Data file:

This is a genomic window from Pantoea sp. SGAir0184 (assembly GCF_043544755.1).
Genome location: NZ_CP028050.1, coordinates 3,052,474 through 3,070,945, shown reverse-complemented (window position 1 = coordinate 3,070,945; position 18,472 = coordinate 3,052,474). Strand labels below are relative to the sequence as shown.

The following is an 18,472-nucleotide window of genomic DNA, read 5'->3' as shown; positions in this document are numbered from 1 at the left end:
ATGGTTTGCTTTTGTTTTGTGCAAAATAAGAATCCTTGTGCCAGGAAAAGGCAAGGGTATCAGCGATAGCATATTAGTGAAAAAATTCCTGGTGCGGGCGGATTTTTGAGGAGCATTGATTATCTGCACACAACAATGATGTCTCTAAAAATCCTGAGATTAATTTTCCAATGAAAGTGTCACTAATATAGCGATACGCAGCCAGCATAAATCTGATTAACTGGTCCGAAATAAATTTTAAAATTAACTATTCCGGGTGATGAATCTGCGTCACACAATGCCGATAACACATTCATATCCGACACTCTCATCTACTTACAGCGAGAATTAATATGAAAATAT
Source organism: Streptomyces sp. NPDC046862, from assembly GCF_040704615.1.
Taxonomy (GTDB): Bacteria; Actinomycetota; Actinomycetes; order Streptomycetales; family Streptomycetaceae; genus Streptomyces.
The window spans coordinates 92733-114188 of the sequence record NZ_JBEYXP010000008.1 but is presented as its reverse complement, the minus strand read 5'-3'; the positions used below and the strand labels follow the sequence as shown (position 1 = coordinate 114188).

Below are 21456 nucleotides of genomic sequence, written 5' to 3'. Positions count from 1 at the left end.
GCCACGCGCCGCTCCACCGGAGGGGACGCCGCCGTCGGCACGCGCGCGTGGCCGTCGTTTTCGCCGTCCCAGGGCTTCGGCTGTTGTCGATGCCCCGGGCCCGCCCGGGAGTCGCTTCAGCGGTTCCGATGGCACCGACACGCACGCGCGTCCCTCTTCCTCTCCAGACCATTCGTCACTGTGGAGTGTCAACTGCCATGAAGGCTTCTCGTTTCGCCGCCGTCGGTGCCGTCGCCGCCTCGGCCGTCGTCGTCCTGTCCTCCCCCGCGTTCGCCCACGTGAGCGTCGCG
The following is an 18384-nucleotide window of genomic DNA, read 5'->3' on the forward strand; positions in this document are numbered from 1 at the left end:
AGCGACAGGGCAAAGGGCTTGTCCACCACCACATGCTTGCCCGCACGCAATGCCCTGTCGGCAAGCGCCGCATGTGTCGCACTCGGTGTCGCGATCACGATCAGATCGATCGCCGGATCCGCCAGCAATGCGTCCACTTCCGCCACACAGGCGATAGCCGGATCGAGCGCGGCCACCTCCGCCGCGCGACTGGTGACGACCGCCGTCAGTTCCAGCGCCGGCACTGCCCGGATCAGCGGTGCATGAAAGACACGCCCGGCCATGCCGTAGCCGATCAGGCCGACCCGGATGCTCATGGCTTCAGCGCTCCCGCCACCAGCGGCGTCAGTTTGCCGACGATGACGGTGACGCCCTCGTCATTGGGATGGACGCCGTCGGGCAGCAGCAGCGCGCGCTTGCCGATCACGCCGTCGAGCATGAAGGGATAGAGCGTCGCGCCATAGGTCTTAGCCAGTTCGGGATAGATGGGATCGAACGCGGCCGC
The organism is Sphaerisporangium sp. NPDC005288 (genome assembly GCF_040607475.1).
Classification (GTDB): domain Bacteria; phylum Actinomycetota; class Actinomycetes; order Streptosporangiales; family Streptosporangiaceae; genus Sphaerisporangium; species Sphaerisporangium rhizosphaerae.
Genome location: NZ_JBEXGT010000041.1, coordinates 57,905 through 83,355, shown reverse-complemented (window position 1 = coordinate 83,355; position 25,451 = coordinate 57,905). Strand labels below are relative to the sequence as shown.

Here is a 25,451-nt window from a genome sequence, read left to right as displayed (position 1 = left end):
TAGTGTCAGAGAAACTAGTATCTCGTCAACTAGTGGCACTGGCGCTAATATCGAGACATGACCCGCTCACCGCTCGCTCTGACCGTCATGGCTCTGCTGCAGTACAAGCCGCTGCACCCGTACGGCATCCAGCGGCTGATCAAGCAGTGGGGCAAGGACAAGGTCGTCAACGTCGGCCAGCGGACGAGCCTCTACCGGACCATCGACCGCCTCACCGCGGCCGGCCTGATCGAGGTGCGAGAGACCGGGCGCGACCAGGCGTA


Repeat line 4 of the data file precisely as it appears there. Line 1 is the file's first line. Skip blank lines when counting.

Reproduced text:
ATGGTTTGCTTTTGTTTTGTGCAAAATAAGAATCCTTGTGCCAGGAAAAGGCAAGGGTATCAGCGATAGCATATTAGTGAAAAAATTCCTGGTGCGGGCGGATTTTTGAGGAGCATTGATTATCTGCACACAACAATGATGTCTCTAAAAATCCTGAGATTAATTTTCCAATGAAAGTGTCACTAATATAGCGATACGCAGCCAGCATAAATCTGATTAACTGGTCCGAAATAAATTTTAAAATTAACTATTCCGGGTGATGAATCTGCGTCACACAATGCCGATAACACATTCATATCCGACACTCTCATCTACTTACAGCGAGAATTAATATGAAAATAT